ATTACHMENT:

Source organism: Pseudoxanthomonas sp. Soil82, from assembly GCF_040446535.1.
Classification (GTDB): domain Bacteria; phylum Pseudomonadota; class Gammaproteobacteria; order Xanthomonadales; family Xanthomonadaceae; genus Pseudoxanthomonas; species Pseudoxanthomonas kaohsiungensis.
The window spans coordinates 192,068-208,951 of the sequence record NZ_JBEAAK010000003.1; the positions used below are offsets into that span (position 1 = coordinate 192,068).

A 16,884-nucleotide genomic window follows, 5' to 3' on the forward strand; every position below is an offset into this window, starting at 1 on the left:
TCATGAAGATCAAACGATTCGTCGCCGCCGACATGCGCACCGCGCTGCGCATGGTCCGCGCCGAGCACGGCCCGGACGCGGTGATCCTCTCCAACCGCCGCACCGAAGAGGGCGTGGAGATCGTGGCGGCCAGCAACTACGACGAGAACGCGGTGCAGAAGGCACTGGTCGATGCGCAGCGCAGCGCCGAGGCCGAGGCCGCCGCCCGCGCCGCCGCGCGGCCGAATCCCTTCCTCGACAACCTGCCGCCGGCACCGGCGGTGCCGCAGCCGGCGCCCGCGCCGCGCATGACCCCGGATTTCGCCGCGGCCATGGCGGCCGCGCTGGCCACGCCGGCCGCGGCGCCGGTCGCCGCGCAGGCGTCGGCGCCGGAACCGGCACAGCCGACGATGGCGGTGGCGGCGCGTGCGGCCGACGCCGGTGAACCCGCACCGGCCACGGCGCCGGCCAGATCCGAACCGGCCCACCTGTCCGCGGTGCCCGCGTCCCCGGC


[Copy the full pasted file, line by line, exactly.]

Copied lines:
Source organism: Pseudoxanthomonas sp. Soil82, from assembly GCF_040446535.1.
Classification (GTDB): domain Bacteria; phylum Pseudomonadota; class Gammaproteobacteria; order Xanthomonadales; family Xanthomonadaceae; genus Pseudoxanthomonas; species Pseudoxanthomonas kaohsiungensis.
The window spans coordinates 192,068-208,951 of the sequence record NZ_JBEAAK010000003.1; the positions used below are offsets into that span (position 1 = coordinate 192,068).

A 16,884-nucleotide genomic window follows, 5' to 3' on the forward strand; every position below is an offset into this window, starting at 1 on the left:
TCATGAAGATCAAACGATTCGTCGCCGCCGACATGCGCACCGCGCTGCGCATGGTCCGCGCCGAGCACGGCCCGGACGCGGTGATCCTCTCCAACCGCCGCACCGAAGAGGGCGTGGAGATCGTGGCGGCCAGCAACTACGACGAGAACGCGGTGCAGAAGGCACTGGTCGATGCGCAGCGCAGCGCCGAGGCCGAGGCCGCCGCCCGCGCCGCCGCGCGGCCGAATCCCTTCCTCGACAACCTGCCGCCGGCACCGGCGGTGCCGCAGCCGGCGCCCGCGCCGCGCATGACCCCGGATTTCGCCGCGGCCATGGCGGCCGCGCTGGCCACGCCGGCCGCGGCGCCGGTCGCCGCGCAGGCGTCGGCGCCGGAACCGGCACAGCCGACGATGGCGGTGGCGGCGCGTGCGGCCGACGCCGGTGAACCCGCACCGGCCACGGCGCCGGCCAGATCCGAACCGGCCCACCTGTCCGCGGTGCCCGCGTCCCCGGC